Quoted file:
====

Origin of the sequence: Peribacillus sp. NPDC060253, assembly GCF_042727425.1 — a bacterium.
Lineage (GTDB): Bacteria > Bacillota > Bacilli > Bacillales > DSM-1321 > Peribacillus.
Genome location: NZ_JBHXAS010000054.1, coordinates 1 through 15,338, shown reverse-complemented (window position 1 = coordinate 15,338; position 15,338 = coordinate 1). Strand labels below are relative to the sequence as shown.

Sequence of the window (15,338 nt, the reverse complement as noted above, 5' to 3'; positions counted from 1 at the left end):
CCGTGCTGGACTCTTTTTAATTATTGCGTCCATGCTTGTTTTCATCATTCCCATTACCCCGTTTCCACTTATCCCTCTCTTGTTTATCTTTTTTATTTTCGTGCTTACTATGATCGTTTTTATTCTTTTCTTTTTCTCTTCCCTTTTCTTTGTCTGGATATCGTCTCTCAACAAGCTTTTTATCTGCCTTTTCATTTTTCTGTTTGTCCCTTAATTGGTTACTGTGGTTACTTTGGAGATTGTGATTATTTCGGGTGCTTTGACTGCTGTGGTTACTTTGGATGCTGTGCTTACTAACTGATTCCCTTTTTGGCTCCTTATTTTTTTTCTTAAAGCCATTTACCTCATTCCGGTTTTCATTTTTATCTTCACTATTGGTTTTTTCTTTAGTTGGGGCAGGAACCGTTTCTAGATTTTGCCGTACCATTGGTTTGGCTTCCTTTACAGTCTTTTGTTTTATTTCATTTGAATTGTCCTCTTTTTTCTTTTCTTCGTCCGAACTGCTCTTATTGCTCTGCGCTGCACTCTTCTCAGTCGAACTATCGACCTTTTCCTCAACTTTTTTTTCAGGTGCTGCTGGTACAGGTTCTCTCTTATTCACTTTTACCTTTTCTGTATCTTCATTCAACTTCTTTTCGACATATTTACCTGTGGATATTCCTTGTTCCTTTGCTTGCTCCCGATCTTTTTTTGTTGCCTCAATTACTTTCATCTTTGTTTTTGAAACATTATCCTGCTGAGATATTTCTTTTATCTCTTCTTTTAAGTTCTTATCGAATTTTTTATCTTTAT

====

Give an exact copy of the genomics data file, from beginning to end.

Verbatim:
Origin of the sequence: Peribacillus sp. NPDC060253, assembly GCF_042727425.1 — a bacterium.
Lineage (GTDB): Bacteria > Bacillota > Bacilli > Bacillales > DSM-1321 > Peribacillus.
Genome location: NZ_JBHXAS010000054.1, coordinates 1 through 15,338, shown reverse-complemented (window position 1 = coordinate 15,338; position 15,338 = coordinate 1). Strand labels below are relative to the sequence as shown.

Sequence of the window (15,338 nt, the reverse complement as noted above, 5' to 3'; positions counted from 1 at the left end):
CCGTGCTGGACTCTTTTTAATTATTGCGTCCATGCTTGTTTTCATCATTCCCATTACCCCGTTTCCACTTATCCCTCTCTTGTTTATCTTTTTTATTTTCGTGCTTACTATGATCGTTTTTATTCTTTTCTTTTTCTCTTCCCTTTTCTTTGTCTGGATATCGTCTCTCAACAAGCTTTTTATCTGCCTTTTCATTTTTCTGTTTGTCCCTTAATTGGTTACTGTGGTTACTTTGGAGATTGTGATTATTTCGGGTGCTTTGACTGCTGTGGTTACTTTGGATGCTGTGCTTACTAACTGATTCCCTTTTTGGCTCCTTATTTTTTTTCTTAAAGCCATTTACCTCATTCCGGTTTTCATTTTTATCTTCACTATTGGTTTTTTCTTTAGTTGGGGCAGGAACCGTTTCTAGATTTTGCCGTACCATTGGTTTGGCTTCCTTTACAGTCTTTTGTTTTATTTCATTTGAATTGTCCTCTTTTTTCTTTTCTTCGTCCGAACTGCTCTTATTGCTCTGCGCTGCACTCTTCTCAGTCGAACTATCGACCTTTTCCTCAACTTTTTTTTCAGGTGCTGCTGGTACAGGTTCTCTCTTATTCACTTTTACCTTTTCTGTATCTTCATTCAACTTCTTTTCGACATATTTACCTGTGGATATTCCTTGTTCCTTTGCTTGCTCCCGATCTTTTTTTGTTGCCTCAATTACTTTCATCTTTGTTTTTGAAACATTATCCTGCTGAGATATTTCTTTTATCTCTTCTTTTAAGTTCTTATCGAATTTTTTATCTTTAT